Next, spray the roots down with a fungicide to make sure any remaining spores can’t start multiplying again. Put the houseplants aside in a safe place. You will need to throw away the old potting soil. Sanitize the pot with a diluted solution of bleach (1%), hydrogen peroxide (3%) or vinegar (5%), and then rinse with water. Use fresh potting mix to repot the plant.

Road to Recovery from Root Rot

You can apply some root growth stimulant when first repotting, but you don’t want to use fertilizer while the roots are regrowing. Fertilizer helps established roots deliver even more nutrients to the plant’s foliage and flowers, but it doesn’t help the roots themselves.

The most important thing to help your houseplant recover from root rot is avoid overwatering the houseplant without neglecting it altogether. Make sure you know whether that type of houseplant truly thrives on neglect or whether you just got overzealous. Be patient. The plant may not recover overnight or even after the first week, but if you follow these steps and you still have a decent amount of healthy roots to work with, your houseplant should rebound in a major way before too long.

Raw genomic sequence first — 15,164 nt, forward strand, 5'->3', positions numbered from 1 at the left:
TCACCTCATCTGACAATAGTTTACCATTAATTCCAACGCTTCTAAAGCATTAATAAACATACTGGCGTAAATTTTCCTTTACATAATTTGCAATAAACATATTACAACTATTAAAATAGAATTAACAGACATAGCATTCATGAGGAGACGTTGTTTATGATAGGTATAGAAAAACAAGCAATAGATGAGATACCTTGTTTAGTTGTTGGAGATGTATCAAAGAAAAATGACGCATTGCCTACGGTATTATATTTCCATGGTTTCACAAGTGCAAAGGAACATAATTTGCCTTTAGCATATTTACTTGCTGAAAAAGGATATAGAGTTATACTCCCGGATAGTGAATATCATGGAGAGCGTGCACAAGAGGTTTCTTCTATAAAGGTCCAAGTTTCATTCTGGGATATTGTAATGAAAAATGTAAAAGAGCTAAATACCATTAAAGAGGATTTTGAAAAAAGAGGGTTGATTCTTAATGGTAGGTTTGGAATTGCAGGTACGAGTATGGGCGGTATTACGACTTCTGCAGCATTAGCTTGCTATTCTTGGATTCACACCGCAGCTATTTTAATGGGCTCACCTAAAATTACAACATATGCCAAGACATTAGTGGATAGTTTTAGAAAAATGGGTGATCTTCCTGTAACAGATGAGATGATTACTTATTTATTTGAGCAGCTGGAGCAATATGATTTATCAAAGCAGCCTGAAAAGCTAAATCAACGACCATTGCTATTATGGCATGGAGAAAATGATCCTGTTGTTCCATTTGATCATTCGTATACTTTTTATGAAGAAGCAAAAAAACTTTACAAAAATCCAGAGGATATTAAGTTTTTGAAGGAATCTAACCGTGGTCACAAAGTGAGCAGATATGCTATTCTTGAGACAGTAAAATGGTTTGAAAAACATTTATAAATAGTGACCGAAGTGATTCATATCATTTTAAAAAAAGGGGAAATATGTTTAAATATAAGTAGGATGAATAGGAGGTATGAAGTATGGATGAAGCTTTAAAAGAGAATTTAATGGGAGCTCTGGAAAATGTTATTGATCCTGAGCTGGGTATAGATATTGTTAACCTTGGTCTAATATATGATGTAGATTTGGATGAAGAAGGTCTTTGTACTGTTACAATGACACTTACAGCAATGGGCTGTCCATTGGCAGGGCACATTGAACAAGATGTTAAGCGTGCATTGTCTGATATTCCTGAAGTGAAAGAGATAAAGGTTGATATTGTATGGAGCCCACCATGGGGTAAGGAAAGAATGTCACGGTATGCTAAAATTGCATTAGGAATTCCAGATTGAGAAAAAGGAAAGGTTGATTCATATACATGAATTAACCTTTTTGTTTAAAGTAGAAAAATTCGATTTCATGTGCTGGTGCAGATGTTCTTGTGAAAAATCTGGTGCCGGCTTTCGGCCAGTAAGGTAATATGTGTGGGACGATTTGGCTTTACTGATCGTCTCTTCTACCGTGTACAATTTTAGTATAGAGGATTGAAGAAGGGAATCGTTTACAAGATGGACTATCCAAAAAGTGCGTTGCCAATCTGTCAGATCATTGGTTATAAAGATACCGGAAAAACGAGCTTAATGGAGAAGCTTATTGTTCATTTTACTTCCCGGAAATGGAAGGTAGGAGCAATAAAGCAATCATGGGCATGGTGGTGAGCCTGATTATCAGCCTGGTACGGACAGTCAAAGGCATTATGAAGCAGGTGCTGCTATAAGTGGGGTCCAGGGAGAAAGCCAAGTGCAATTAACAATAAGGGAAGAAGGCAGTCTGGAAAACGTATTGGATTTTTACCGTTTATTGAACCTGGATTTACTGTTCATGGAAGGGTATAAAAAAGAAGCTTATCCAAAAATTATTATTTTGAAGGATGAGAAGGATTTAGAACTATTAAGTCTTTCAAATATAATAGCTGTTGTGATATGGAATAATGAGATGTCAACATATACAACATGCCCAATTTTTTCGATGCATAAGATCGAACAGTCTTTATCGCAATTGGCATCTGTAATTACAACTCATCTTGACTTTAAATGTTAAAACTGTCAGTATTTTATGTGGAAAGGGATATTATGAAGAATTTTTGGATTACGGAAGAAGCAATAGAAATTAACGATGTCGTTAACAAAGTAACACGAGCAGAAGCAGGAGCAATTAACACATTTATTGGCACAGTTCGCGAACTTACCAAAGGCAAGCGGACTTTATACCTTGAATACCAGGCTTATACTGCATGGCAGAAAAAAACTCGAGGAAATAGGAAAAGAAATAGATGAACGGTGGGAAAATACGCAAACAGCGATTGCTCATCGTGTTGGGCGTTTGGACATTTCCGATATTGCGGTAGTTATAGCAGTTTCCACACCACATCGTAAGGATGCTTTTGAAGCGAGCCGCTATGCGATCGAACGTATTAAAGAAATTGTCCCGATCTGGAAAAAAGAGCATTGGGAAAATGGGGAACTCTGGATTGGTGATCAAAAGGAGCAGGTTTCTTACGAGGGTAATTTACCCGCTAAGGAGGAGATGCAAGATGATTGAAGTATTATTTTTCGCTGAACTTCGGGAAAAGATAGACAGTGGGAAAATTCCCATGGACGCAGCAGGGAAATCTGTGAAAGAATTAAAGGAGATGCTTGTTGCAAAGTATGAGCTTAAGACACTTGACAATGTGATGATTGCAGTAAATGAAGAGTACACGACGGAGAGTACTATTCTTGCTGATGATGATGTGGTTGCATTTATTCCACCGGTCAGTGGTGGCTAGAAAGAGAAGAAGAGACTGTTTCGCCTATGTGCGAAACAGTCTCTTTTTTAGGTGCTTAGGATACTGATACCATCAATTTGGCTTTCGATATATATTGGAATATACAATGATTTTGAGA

What You Need to Know about Bottom Watering Houseplants

Bottom watering houseplants is popular among some people, but if you don’t know why and how to water plants from the bottom, you could end up hurting the plant. The harm can happen primarily in one of two ways. Either the water doesn’t reach the top of the soil leaving it perpetually dried out, or the water sits in the bottom of the pot for too long causing root rot infiltrate the root extremities and spread up from there. At the same time, there can be solid reasons for choosing this strategy, at least some of time, for watering houseplants.